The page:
Fri May 29, 2020 2:29 pm Post
Fri May 29, 2020 3:30 pm Post
Fri May 29, 2020 3:46 pm Post
mbbntu wrote:@Marc64 Not vastly different from my Dock (which presently has in it BusyCal, 2Do, Tinderbox, DEVONthink, The Archive and PDF Expert which are extra to you). No LaunchPad, because I use Alfred. I find the menu bar is quite revealing of "techieness". Mine has Typinator, Dropzone, Keyboard Maestro, Moom, Mosaic, 1Password, Bartender, Hazel, PopClip and Default Folder X. Which is too much, really. Oh, and Calendar 366 II.
Fri May 29, 2020 3:57 pm Post
Marc64 wrote:Can you clarify what yo mean by 'menu bar'?
Fri May 29, 2020 4:06 pm Post
mbbntu wrote:Marc64 wrote:Can you clarify what yo mean by 'menu bar'?
The strip at the top of the screen. It is where various "menulets" reside. OS ones include the clock, WiFi, and so forth. There are loads of nice utilities that can live there. If you try nothing else, I would try Pilotmoon's PopClip https://pilotmoon.com/popclip/. Very handy, in my experience.
Sat May 30, 2020 6:02 am Post
Yes I think this is a factor, "normal" users may still be OK on a newish machine for the most part. But developers or people who push their OS at the corners like me will hit the thousand little papercuts as macOS doesn't get the love and care it used to.
Sat May 30, 2020 8:45 am Post
Sat May 30, 2020 10:11 am Post
Speaking of macOS, Gurman reports that there's no longer a dedicated team for developing the Mac's software. There's just one big software team that works across iOS and the Mac. That makes a lot of sense given the close ties between the systems that have developed in recent years -- but it also means that iOS gets the lion's share of resources. That's reasonable given the iPhone's massive importance to Apple's bottom line, but it's still bad news for those of us who like seeing continued Mac innovation.
https://www.engadget.com/2016-12-20-app ... ccounter=2
Sat May 30, 2020 11:58 pm Post
Sun May 31, 2020 6:39 am Post
kewms wrote:FWIW, Apple announced a new Intel-based Mac Pro in February of this year, and it's a beast. Not the kind of investment I would expect to see if they were planning to abandon Intel in the short term.
https://www.apple.com/mac-pro/pdf/Mac_P ... b_2020.pdf
Sun May 31, 2020 7:08 am Post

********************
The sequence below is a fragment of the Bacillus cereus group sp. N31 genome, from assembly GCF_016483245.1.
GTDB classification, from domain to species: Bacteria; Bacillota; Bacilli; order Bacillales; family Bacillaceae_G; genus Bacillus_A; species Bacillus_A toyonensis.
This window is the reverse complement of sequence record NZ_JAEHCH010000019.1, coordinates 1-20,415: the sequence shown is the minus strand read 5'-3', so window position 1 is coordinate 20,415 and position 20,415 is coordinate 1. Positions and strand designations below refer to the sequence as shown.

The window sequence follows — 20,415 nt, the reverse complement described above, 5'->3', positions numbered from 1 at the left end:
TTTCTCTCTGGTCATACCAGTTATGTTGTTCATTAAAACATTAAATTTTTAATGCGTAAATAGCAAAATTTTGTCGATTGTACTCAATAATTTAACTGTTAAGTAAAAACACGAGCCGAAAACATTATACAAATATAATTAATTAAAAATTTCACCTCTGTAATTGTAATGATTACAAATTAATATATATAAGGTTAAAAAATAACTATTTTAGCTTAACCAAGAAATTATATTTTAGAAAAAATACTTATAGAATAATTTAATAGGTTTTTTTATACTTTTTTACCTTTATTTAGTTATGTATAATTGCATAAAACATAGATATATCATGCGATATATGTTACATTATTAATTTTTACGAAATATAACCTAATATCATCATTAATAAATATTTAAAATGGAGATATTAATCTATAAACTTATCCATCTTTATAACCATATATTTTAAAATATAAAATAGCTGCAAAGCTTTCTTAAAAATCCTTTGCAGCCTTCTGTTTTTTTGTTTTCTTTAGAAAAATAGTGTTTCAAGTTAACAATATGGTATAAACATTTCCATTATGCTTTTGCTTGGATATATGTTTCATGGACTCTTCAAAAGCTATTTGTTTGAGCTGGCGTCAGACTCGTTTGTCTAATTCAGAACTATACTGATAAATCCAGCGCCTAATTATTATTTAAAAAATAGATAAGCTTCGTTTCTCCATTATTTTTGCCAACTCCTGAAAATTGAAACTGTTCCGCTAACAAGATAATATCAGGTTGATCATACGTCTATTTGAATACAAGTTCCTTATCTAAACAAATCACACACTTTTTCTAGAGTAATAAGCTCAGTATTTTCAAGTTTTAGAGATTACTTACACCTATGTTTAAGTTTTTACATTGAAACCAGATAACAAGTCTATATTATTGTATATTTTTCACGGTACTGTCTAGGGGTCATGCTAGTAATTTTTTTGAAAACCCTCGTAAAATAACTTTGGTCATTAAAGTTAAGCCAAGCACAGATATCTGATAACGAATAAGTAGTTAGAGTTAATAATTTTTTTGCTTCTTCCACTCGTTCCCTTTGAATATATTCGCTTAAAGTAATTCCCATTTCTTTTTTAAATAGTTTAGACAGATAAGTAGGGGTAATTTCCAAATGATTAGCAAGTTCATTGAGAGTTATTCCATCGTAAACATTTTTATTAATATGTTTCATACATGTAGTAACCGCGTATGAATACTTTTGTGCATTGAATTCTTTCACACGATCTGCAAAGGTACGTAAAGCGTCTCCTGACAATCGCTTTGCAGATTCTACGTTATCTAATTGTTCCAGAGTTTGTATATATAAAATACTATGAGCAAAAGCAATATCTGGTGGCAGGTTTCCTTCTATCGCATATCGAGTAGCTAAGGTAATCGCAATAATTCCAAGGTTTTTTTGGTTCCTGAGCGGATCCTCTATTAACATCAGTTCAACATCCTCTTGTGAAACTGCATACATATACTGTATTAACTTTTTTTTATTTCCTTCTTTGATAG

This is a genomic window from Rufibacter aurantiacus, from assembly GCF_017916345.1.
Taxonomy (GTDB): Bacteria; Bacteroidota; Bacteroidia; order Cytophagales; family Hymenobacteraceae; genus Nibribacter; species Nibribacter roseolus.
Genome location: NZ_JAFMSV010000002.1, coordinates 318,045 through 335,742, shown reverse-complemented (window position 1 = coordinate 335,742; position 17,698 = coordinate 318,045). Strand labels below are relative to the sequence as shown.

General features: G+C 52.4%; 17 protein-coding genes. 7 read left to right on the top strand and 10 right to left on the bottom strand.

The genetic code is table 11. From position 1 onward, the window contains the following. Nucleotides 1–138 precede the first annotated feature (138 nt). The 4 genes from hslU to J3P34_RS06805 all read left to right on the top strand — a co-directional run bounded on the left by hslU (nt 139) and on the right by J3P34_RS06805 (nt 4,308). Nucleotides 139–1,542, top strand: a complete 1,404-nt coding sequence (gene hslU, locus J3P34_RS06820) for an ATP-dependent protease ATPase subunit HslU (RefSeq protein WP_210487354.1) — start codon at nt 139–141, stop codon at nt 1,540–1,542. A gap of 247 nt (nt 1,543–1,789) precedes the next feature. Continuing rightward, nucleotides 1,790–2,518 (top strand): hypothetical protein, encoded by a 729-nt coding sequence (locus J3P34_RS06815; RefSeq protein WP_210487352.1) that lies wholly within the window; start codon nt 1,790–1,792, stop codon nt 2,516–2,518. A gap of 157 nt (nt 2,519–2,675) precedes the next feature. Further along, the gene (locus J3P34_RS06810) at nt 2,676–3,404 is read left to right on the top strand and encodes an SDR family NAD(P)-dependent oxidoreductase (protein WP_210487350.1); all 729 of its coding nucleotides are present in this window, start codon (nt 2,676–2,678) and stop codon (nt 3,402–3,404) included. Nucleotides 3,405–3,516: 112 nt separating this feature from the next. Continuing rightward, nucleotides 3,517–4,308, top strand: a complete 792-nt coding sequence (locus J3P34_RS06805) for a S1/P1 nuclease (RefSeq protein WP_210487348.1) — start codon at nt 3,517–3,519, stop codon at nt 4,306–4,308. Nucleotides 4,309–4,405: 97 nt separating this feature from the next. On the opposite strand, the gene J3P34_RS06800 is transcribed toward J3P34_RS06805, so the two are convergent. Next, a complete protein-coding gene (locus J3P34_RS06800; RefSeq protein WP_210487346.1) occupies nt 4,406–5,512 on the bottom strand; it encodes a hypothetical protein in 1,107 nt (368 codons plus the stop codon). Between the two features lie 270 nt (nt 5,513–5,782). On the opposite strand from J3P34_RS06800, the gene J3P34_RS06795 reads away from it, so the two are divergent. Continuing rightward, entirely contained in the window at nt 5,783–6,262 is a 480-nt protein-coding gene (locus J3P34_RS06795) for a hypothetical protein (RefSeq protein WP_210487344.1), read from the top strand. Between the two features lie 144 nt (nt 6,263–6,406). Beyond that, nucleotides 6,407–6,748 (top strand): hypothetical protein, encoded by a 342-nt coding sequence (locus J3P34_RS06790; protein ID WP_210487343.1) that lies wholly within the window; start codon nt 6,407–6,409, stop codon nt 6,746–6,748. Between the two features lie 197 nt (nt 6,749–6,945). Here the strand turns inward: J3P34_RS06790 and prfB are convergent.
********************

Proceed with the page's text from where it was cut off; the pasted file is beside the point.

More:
Astaff wrote:Yes, there may well be A series Macs shortly in addition to Intel, and again, that is not an indicator of dumbing down Mac, rather an indicator of the raw power of the latest A series processors.
Sun May 31, 2020 8:49 am Post
Sun May 31, 2020 8:52 pm Post
Login wrote:Yes, Katherine, the latest updates are powerful. Do you think Apple will keep multiple OSes going for long if it does produce a low-end Arm Mac that satisfies a lot of users? Is the Intel Mac market large enough to command focus? These are genuine questions, not rhetorical attempts to inflame. I don’t know the answer to these things, and I value what you think. I can see a case where the numbers just won’t make sense for Apple to keep the Intel Macs going.
Anecdotally, I know several people who have largely transitioned to using iPads and iPhones: their iMacs and MacBooks sold or boxed up in cupboards. It feels as though change is happening. Do you perhaps see the same from your own non-Scrivener experiences? Do you see a shift in the tech support you offer for Scrivener? You have an insight I don’t have, and that insight is interesting, just as it is interesting to hear tech users like nontroppo talk about their experiences with Catalina. I welcome views shared (not shouted [by others]).
Sun May 31, 2020 9:06 pm Post
Login wrote:Anecdotally, I know several people who have largely transitioned to using iPads and iPhones: their iMacs and MacBooks sold or boxed up in cupboards. It feels as though change is happening.
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